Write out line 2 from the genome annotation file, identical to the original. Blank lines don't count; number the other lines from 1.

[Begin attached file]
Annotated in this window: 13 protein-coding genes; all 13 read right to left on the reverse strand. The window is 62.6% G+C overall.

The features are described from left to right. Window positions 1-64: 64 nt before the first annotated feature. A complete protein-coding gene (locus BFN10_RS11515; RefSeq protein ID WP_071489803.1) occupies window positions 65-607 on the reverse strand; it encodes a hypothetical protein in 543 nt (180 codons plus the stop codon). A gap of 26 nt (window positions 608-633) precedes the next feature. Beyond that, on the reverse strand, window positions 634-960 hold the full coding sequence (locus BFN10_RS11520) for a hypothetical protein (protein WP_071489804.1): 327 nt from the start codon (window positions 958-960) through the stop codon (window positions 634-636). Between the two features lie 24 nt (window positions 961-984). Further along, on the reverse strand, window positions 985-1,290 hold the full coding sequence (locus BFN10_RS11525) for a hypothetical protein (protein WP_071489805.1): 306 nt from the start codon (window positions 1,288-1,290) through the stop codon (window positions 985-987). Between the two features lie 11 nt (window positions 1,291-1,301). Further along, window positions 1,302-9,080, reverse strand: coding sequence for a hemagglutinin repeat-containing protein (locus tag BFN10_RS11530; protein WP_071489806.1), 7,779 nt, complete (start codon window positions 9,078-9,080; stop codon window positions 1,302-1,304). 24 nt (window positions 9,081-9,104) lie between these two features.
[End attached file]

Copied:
The features are described from left to right. Window positions 1-64: 64 nt before the first annotated feature. A complete protein-coding gene (locus BFN10_RS11515; RefSeq protein ID WP_071489803.1) occupies window positions 65-607 on the reverse strand; it encodes a hypothetical protein in 543 nt (180 codons plus the stop codon). A gap of 26 nt (window positions 608-633) precedes the next feature. Beyond that, on the reverse strand, window positions 634-960 hold the full coding sequence (locus BFN10_RS11520) for a hypothetical protein (protein WP_071489804.1): 327 nt from the start codon (window positions 958-960) through the stop codon (window positions 634-636). Between the two features lie 24 nt (window positions 961-984). Further along, on the reverse strand, window positions 985-1,290 hold the full coding sequence (locus BFN10_RS11525) for a hypothetical protein (protein WP_071489805.1): 306 nt from the start codon (window positions 1,288-1,290) through the stop codon (window positions 985-987). Between the two features lie 11 nt (window positions 1,291-1,301). Further along, window positions 1,302-9,080, reverse strand: coding sequence for a hemagglutinin repeat-containing protein (locus tag BFN10_RS11530; protein WP_071489806.1), 7,779 nt, complete (start codon window positions 9,078-9,080; stop codon window positions 1,302-1,304). 24 nt (window positions 9,081-9,104) lie between these two features.